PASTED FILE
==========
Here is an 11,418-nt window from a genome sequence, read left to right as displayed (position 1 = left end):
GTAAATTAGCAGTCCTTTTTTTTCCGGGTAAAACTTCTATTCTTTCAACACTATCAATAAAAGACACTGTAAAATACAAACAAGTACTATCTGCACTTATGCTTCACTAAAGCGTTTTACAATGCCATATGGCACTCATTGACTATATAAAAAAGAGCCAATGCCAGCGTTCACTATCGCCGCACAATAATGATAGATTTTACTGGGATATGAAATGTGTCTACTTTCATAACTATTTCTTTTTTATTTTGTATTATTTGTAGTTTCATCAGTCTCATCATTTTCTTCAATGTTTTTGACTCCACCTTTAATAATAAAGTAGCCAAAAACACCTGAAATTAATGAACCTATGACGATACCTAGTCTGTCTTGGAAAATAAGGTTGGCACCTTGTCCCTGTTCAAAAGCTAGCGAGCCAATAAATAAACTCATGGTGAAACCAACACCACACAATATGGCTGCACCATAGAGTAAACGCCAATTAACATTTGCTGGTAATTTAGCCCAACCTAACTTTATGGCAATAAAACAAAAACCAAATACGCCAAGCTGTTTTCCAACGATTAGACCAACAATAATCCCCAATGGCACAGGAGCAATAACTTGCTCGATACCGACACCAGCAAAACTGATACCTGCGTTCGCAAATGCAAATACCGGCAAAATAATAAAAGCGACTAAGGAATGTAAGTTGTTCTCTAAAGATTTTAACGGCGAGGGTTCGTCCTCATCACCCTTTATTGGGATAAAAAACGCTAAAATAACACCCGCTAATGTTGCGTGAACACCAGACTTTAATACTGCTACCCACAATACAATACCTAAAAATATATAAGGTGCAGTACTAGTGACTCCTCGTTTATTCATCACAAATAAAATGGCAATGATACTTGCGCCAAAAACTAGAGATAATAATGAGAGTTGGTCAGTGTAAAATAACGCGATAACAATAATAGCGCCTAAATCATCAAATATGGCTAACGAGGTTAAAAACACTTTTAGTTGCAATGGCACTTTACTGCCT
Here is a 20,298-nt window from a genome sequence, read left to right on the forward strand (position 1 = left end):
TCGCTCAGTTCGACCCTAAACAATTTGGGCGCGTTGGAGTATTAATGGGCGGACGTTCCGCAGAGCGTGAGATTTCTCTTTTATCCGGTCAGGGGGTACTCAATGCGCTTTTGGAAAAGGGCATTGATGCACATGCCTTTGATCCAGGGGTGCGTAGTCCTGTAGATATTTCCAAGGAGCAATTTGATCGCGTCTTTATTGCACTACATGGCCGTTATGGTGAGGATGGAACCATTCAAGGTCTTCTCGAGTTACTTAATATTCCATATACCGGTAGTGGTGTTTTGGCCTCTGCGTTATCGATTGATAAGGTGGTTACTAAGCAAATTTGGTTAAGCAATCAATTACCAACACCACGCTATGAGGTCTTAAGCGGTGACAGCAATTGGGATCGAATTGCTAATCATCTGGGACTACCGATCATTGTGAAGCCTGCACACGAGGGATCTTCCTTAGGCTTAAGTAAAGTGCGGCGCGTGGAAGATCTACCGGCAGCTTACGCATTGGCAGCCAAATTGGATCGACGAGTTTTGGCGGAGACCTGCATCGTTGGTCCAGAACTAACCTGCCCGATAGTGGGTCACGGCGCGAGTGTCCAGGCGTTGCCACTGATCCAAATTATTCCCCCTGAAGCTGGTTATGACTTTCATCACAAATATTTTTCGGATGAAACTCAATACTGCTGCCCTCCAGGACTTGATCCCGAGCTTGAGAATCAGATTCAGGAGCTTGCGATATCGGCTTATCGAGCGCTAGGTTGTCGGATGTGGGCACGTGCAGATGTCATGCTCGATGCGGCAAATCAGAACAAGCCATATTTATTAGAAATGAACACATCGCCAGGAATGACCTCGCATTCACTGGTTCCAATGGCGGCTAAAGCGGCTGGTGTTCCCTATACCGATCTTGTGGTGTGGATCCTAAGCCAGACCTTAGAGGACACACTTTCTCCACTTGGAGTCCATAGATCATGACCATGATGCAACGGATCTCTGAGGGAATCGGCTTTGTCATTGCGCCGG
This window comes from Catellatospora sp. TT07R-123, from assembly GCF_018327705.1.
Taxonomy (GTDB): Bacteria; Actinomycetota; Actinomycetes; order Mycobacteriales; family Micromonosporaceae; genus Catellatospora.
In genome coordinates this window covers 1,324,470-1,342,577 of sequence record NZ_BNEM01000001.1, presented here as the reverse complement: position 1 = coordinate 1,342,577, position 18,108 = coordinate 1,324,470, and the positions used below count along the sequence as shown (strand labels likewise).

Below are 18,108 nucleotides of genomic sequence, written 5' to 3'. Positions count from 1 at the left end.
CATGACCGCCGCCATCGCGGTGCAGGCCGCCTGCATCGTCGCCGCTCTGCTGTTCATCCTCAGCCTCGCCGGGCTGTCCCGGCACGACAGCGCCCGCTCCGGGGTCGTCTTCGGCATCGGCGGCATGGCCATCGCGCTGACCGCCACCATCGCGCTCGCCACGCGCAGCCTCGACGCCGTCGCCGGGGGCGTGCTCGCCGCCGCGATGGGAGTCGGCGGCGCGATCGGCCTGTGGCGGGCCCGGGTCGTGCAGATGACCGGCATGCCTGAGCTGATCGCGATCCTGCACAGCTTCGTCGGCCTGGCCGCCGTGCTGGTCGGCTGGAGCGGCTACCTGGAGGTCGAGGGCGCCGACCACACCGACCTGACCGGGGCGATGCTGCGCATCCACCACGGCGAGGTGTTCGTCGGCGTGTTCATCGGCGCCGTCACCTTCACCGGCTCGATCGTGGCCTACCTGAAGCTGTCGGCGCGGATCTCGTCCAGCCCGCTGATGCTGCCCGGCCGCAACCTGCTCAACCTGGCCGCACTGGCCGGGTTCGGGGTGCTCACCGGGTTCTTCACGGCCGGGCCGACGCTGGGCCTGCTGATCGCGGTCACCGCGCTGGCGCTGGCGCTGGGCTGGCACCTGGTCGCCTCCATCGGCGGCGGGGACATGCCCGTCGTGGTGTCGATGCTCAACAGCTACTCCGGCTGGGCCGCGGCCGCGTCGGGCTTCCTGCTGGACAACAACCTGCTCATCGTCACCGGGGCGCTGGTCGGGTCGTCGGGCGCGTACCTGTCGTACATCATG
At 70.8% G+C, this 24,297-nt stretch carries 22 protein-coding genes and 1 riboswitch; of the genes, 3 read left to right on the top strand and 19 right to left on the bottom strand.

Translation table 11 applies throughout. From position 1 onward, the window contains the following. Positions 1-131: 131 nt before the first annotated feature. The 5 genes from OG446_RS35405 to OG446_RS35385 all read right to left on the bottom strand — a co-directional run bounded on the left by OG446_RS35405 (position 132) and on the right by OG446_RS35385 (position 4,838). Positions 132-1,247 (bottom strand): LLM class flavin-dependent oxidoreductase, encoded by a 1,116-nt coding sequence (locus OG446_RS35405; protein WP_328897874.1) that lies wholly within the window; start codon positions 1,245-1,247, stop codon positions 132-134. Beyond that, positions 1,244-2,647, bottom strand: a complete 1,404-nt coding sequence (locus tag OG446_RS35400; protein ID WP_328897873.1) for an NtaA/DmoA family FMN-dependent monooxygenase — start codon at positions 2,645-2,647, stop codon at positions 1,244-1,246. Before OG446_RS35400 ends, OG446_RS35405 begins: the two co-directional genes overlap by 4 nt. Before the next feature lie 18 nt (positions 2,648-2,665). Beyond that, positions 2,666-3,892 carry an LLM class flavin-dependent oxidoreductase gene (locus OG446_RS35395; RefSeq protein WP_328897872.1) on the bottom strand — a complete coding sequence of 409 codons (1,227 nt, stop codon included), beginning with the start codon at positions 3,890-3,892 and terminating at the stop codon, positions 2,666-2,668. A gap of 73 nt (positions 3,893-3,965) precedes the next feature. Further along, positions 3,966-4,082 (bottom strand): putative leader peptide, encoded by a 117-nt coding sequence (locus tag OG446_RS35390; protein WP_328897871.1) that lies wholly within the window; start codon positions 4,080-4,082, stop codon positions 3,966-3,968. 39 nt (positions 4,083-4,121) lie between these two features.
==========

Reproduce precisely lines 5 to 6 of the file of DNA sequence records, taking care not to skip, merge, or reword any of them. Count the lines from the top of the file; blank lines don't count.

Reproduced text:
This window comes from Catellatospora sp. TT07R-123, from assembly GCF_018327705.1.
Taxonomy (GTDB): Bacteria; Actinomycetota; Actinomycetes; order Mycobacteriales; family Micromonosporaceae; genus Catellatospora.